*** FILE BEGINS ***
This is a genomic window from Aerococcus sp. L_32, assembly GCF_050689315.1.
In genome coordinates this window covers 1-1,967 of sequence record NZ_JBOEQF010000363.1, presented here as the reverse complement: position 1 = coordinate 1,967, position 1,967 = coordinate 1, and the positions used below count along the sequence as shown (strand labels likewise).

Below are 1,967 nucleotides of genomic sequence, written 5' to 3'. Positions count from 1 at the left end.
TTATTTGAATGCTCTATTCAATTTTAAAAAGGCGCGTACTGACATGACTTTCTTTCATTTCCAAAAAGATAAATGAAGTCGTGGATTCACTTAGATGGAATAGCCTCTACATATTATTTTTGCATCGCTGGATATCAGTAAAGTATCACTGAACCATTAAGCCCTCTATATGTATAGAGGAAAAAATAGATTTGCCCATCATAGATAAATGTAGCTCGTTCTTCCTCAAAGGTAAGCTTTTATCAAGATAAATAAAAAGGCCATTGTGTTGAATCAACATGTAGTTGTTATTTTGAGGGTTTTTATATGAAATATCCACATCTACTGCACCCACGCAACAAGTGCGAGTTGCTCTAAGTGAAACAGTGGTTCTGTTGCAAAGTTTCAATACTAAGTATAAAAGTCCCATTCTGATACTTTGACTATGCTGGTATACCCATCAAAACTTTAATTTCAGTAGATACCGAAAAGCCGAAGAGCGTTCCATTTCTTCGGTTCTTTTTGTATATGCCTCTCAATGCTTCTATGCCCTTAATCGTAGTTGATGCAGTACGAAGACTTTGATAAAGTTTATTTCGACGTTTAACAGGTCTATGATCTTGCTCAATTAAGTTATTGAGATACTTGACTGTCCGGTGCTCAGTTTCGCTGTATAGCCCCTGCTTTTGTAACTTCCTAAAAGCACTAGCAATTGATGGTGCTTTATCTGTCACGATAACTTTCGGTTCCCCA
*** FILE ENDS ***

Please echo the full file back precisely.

This is a genomic window from Aerococcus sp. L_32, assembly GCF_050689315.1.
In genome coordinates this window covers 1-1,967 of sequence record NZ_JBOEQF010000363.1, presented here as the reverse complement: position 1 = coordinate 1,967, position 1,967 = coordinate 1, and the positions used below count along the sequence as shown (strand labels likewise).

Below are 1,967 nucleotides of genomic sequence, written 5' to 3'. Positions count from 1 at the left end.
TTATTTGAATGCTCTATTCAATTTTAAAAAGGCGCGTACTGACATGACTTTCTTTCATTTCCAAAAAGATAAATGAAGTCGTGGATTCACTTAGATGGAATAGCCTCTACATATTATTTTTGCATCGCTGGATATCAGTAAAGTATCACTGAACCATTAAGCCCTCTATATGTATAGAGGAAAAAATAGATTTGCCCATCATAGATAAATGTAGCTCGTTCTTCCTCAAAGGTAAGCTTTTATCAAGATAAATAAAAAGGCCATTGTGTTGAATCAACATGTAGTTGTTATTTTGAGGGTTTTTATATGAAATATCCACATCTACTGCACCCACGCAACAAGTGCGAGTTGCTCTAAGTGAAACAGTGGTTCTGTTGCAAAGTTTCAATACTAAGTATAAAAGTCCCATTCTGATACTTTGACTATGCTGGTATACCCATCAAAACTTTAATTTCAGTAGATACCGAAAAGCCGAAGAGCGTTCCATTTCTTCGGTTCTTTTTGTATATGCCTCTCAATGCTTCTATGCCCTTAATCGTAGTTGATGCAGTACGAAGACTTTGATAAAGTTTATTTCGACGTTTAACAGGTCTATGATCTTGCTCAATTAAGTTATTGAGATACTTGACTGTCCGGTGCTCAGTTTCGCTGTATAGCCCCTGCTTTTGTAACTTCCTAAAAGCACTAGCAATTGATGGTGCTTTATCTGTCACGATAACTTTCGGTTCCCCA